The GoGoDiscover T-Rexes from 2021 are back in Norwich for the 2022 GoGoDiscover Trail. In 2022, there will be additional T-rexes in Norwich and also Steppe Mammoths around the county for a total of 79 large sculptures.
Let me share more about the 2022 Norfolk GoGoDiscover T-Rex and Steppe Mammoth Trail.
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About GoGoDiscover Sculpture Trails
GoGoDiscover Sculpture Trails are the result of a collaboration between Wild in Art and the charity Break. Break works to change the lives of young people across East Anglia by offering support for young people in care and moving on, children and young people with disabilities, families in need, and children at risk.
The project aims to connect businesses, artists, and communities through the power of creativity. The art trails improve quality of life of the area and provide a platform for amateur and professional artists to showcase their work. It also encourages explorers of all ages to have fun experiencing art in a non-traditional setting and learn more about Norfolk, while also raising vital money for vulnerable children and young people across the region.
The Mammoth is a new figure for GoGoDiscover Sculpture trails in Norfolk. They celebrate the Deep History Coast and Norfolk being home to the discovery of the largest and oldest mammoth ever found in Britain. Previously, there have been t-rexes, gorillas, dragons, and hares.
*Kids will love this sculpture trail. If you need more ideas to entertain the kids, check out our recommendations for the best things to do in Norwich with kids and the best things to do in Norfolk with kids.
2022 GoGoDiscover T-Rex and Steppe Mammoth Trail
The 2020 GoGoDiscover Trail in Norfolk includes 55 T-Rexes (21 returning from 2021) and 24 Steppe Mammals. There are also 100 small T-rexes called Breakasaurus (which are not listed on any map).
While the trail is free, if you enjoyed the sculptures, you can donate to Break via the website or by text. Text GGD to 70085 to donate £3. Texts cost £3, plus one standard rate message.
You can download the GoGoDiscover app here and earn rewards by entering the app codes found on the base of each sculpture.
*Note: Numbers in this post correspond to the GoGoDiscover map and the what3words refer to the coordinates from the app.
Tips for Seeing the 2022 GoGoDiscover Trails
Before you head out to see the sculpture trail, I have a few tips that might make things easier.
- Don’t try to see all the sculptures in one day. There are way too many.
- Plan on walking to see the T-Rexes in Norwich. Norwich is not a very car-friendly city and parking is not easy in some areas. Some of the sculptures are inside places so you won’t be able to just drive by.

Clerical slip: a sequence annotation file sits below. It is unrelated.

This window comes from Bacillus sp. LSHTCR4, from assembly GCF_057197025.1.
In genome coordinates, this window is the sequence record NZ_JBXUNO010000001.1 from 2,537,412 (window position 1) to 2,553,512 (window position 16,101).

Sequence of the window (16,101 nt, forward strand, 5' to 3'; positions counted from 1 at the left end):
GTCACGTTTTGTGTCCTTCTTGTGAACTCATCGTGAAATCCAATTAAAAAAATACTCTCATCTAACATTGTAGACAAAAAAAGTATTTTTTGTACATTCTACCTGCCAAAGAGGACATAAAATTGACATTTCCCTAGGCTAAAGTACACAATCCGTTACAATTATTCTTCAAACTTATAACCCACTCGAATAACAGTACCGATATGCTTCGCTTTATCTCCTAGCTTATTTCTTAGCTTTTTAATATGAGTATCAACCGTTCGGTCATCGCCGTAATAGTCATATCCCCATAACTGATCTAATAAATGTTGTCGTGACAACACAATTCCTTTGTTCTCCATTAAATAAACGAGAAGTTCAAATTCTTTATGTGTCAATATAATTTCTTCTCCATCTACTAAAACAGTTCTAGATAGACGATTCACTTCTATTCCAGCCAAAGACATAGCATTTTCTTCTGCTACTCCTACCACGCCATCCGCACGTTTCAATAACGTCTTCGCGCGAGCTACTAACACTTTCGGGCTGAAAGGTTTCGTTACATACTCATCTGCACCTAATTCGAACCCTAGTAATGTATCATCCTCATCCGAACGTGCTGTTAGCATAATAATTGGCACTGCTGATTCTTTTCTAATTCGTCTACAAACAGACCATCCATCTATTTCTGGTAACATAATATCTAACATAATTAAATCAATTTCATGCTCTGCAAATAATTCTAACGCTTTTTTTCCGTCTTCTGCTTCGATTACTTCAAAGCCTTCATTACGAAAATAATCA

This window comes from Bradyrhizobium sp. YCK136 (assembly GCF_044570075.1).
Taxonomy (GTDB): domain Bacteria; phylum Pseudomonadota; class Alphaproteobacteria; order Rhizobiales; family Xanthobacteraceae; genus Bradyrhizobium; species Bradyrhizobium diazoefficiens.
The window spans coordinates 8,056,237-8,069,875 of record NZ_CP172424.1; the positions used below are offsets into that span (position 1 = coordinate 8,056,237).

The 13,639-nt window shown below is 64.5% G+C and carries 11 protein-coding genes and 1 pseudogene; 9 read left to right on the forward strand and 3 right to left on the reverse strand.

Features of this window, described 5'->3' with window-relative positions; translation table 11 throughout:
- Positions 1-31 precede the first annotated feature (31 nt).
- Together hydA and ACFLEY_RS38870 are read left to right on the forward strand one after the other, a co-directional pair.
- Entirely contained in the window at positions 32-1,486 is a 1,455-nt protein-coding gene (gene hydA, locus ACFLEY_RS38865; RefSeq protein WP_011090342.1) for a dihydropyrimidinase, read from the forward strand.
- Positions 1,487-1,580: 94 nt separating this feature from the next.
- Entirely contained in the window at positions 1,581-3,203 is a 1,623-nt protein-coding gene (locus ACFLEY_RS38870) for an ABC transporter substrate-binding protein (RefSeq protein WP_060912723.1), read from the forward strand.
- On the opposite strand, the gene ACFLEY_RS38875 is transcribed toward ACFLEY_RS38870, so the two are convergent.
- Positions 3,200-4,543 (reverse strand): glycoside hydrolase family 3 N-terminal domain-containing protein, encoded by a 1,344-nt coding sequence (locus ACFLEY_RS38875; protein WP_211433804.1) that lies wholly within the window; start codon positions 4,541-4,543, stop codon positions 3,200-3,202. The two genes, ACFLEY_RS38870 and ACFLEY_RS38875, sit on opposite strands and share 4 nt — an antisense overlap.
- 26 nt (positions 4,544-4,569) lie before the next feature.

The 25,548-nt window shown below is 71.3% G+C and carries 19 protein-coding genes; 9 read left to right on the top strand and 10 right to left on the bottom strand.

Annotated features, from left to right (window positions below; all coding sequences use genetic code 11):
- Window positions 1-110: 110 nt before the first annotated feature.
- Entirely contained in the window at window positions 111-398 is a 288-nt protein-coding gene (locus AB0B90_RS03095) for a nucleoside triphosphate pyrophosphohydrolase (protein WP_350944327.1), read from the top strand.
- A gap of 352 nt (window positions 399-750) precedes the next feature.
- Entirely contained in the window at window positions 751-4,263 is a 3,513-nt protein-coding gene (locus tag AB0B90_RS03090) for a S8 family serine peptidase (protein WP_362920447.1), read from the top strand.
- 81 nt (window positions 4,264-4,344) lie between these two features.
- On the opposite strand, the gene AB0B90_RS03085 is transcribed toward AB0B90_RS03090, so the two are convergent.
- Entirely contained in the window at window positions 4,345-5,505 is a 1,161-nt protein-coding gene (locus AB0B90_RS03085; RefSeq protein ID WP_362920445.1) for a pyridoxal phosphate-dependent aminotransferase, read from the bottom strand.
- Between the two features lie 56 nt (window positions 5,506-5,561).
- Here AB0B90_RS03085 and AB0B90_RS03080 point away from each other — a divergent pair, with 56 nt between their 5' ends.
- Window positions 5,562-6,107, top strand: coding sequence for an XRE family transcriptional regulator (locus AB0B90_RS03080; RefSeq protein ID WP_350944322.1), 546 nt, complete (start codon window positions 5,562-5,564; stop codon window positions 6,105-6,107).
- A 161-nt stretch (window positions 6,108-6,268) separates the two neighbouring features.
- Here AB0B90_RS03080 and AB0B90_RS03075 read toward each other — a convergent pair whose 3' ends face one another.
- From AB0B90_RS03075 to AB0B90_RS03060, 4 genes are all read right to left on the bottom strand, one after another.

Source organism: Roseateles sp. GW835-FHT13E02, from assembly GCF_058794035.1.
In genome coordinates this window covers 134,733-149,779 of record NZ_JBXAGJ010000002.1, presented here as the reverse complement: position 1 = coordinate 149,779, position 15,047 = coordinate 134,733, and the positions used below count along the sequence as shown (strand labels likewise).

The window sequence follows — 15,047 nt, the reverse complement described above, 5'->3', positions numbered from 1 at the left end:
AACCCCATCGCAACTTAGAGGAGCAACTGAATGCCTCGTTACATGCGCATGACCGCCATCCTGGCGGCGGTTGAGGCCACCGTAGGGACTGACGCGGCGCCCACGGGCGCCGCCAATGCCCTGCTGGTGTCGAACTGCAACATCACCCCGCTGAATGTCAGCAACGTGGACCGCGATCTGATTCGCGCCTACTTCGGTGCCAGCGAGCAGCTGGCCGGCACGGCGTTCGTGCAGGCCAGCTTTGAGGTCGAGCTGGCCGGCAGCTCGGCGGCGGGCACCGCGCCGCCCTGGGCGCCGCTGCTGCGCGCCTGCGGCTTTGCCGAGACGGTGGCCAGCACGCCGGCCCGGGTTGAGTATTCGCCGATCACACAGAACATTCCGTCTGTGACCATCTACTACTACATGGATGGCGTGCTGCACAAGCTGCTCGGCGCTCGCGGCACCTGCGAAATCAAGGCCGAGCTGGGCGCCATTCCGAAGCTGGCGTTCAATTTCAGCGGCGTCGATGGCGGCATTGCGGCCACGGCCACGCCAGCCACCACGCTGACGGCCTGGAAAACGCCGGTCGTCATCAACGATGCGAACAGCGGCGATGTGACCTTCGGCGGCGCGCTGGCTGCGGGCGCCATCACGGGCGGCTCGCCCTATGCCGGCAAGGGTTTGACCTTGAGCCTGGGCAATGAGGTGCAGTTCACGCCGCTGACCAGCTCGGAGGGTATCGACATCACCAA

- Don’t climb on the sculptures. Treat them with respect so they remain in good condition for everyone to see.
- You don’t have to see the sculptures in numerical order. Feel free to make your own route.
- Take lots of photos! If you want to share on social media the official hashtag is #GoGoDiscover.
The GoGoDiscover T-Rexes in Norwich
There are 55 T-rexes scattered around the Norwich city centre. While 21 are back from last year, they have moved to different spots. Here I will share a little more about each sculpture and how to find them.
You can download a map of the 2022 T-rex city trail here.
#1 Doug the Dino
Doug the Dino is intended to show what skeletons and fossils would look like when discovered in rock. If you go close, you will notice some ammonites and other fossils in addition to the skeleton.
You can find Doug the Dino right outside the Forum.
This dazzling rainbow dinosaur features 50,000 colourful sparkling gems that were all applied by hand. While rainbows have come to known as a symbol of support for the NHS, given its name, this sculpture is for LGBTQ+ community.
He/She has been moved from its spot last year in front of the forum to inside the Millenium Library.
This somewhat realistic looking T-rex is trapped inside a giant cage a bit like the one from Jurassic Park. I don’t think he will be escaping as the locks look secure to me.
The cage holding Shredasaurus can be found on Millenium Plain close to Theatre Street.
#4 Sirdavidsaurus rex
A fitting tribute to Sir David Attenborough, there are all kinds of animals painted on the T-rex including a snake around his neck. The scales look like pebbles.
You can find Sirdavidsaurus rex by The Real Greek restaurant by Chantry Place.
When you cross a giraffe and Tyrannosaurus rex you get T-RAFFE. It has the coat pattern like a giraffe but the neck and body of a T-rex.
T-RAFFE stands tall outside the Bryon Burger by Chantry Place.
#6 The Golden King
It’s obvious that this T-Rex is inspired by Egyptian Pharaohs as it is reminiscent of a mummy. If you look closely you can see hidden messages in hieroglyphics and braille.
You can find The Golden King on the upper ground floor of Chantry Place by H&M.
Behind a plastic cage and warning signs, you can see T-Wrecks, who is back from 2021, but this time with two babies. With its turquoise eyes, it looks like it is possessed and dangerous. It gives the impression of being a robot or some sort of machine with all the chains and metal on it.
You can find it on the lower level (Ground Level if you enter from St. Stephen’s Street) of Chantry Place near Boots.